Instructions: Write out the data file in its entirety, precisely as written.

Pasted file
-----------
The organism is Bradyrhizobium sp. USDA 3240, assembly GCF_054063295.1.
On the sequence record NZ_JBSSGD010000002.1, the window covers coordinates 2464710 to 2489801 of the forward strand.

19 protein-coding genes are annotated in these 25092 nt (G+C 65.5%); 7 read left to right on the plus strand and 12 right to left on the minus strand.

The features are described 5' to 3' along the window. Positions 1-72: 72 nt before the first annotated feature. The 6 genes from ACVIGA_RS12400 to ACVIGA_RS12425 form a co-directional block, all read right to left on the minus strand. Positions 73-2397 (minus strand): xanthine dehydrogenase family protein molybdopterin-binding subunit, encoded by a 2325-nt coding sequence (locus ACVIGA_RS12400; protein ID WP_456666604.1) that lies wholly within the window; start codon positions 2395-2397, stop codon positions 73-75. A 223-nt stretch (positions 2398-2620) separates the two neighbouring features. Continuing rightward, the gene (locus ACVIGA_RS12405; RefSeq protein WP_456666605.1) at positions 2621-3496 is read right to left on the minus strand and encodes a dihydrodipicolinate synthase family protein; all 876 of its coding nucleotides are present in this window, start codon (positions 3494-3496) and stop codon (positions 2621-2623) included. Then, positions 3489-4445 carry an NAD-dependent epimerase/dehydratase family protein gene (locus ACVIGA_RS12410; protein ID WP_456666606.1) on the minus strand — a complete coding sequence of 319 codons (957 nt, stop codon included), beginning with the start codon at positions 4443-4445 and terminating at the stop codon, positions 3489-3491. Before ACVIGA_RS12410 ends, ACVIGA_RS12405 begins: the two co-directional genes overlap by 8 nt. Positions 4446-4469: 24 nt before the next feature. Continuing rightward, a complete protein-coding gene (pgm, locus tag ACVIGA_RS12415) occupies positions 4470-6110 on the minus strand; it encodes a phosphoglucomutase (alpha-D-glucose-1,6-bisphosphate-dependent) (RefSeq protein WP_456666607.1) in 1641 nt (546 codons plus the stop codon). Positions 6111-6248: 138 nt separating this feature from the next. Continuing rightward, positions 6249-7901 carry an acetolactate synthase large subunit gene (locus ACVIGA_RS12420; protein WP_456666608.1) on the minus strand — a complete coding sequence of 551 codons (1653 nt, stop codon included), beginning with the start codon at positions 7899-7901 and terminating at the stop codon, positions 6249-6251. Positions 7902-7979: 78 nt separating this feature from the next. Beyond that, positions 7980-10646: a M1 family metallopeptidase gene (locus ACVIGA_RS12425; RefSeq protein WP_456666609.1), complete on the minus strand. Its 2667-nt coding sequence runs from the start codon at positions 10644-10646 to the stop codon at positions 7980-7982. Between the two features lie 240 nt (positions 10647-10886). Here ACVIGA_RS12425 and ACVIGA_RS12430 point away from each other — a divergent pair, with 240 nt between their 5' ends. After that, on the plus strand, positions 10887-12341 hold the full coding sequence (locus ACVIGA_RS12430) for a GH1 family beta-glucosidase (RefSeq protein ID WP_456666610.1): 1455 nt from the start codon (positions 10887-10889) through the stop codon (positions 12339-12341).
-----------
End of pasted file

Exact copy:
The organism is Bradyrhizobium sp. USDA 3240, assembly GCF_054063295.1.
On the sequence record NZ_JBSSGD010000002.1, the window covers coordinates 2464710 to 2489801 of the forward strand.

19 protein-coding genes are annotated in these 25092 nt (G+C 65.5%); 7 read left to right on the plus strand and 12 right to left on the minus strand.

The features are described 5' to 3' along the window. Positions 1-72: 72 nt before the first annotated feature. The 6 genes from ACVIGA_RS12400 to ACVIGA_RS12425 form a co-directional block, all read right to left on the minus strand. Positions 73-2397 (minus strand): xanthine dehydrogenase family protein molybdopterin-binding subunit, encoded by a 2325-nt coding sequence (locus ACVIGA_RS12400; protein ID WP_456666604.1) that lies wholly within the window; start codon positions 2395-2397, stop codon positions 73-75. A 223-nt stretch (positions 2398-2620) separates the two neighbouring features. Continuing rightward, the gene (locus ACVIGA_RS12405; RefSeq protein WP_456666605.1) at positions 2621-3496 is read right to left on the minus strand and encodes a dihydrodipicolinate synthase family protein; all 876 of its coding nucleotides are present in this window, start codon (positions 3494-3496) and stop codon (positions 2621-2623) included. Then, positions 3489-4445 carry an NAD-dependent epimerase/dehydratase family protein gene (locus ACVIGA_RS12410; protein ID WP_456666606.1) on the minus strand — a complete coding sequence of 319 codons (957 nt, stop codon included), beginning with the start codon at positions 4443-4445 and terminating at the stop codon, positions 3489-3491. Before ACVIGA_RS12410 ends, ACVIGA_RS12405 begins: the two co-directional genes overlap by 8 nt. Positions 4446-4469: 24 nt before the next feature. Continuing rightward, a complete protein-coding gene (pgm, locus tag ACVIGA_RS12415) occupies positions 4470-6110 on the minus strand; it encodes a phosphoglucomutase (alpha-D-glucose-1,6-bisphosphate-dependent) (RefSeq protein WP_456666607.1) in 1641 nt (546 codons plus the stop codon). Positions 6111-6248: 138 nt separating this feature from the next. Continuing rightward, positions 6249-7901 carry an acetolactate synthase large subunit gene (locus ACVIGA_RS12420; protein WP_456666608.1) on the minus strand — a complete coding sequence of 551 codons (1653 nt, stop codon included), beginning with the start codon at positions 7899-7901 and terminating at the stop codon, positions 6249-6251. Positions 7902-7979: 78 nt separating this feature from the next. Beyond that, positions 7980-10646: a M1 family metallopeptidase gene (locus ACVIGA_RS12425; RefSeq protein WP_456666609.1), complete on the minus strand. Its 2667-nt coding sequence runs from the start codon at positions 10644-10646 to the stop codon at positions 7980-7982. Between the two features lie 240 nt (positions 10647-10886). Here ACVIGA_RS12425 and ACVIGA_RS12430 point away from each other — a divergent pair, with 240 nt between their 5' ends. After that, on the plus strand, positions 10887-12341 hold the full coding sequence (locus ACVIGA_RS12430) for a GH1 family beta-glucosidase (RefSeq protein ID WP_456666610.1): 1455 nt from the start codon (positions 10887-10889) through the stop codon (positions 12339-12341).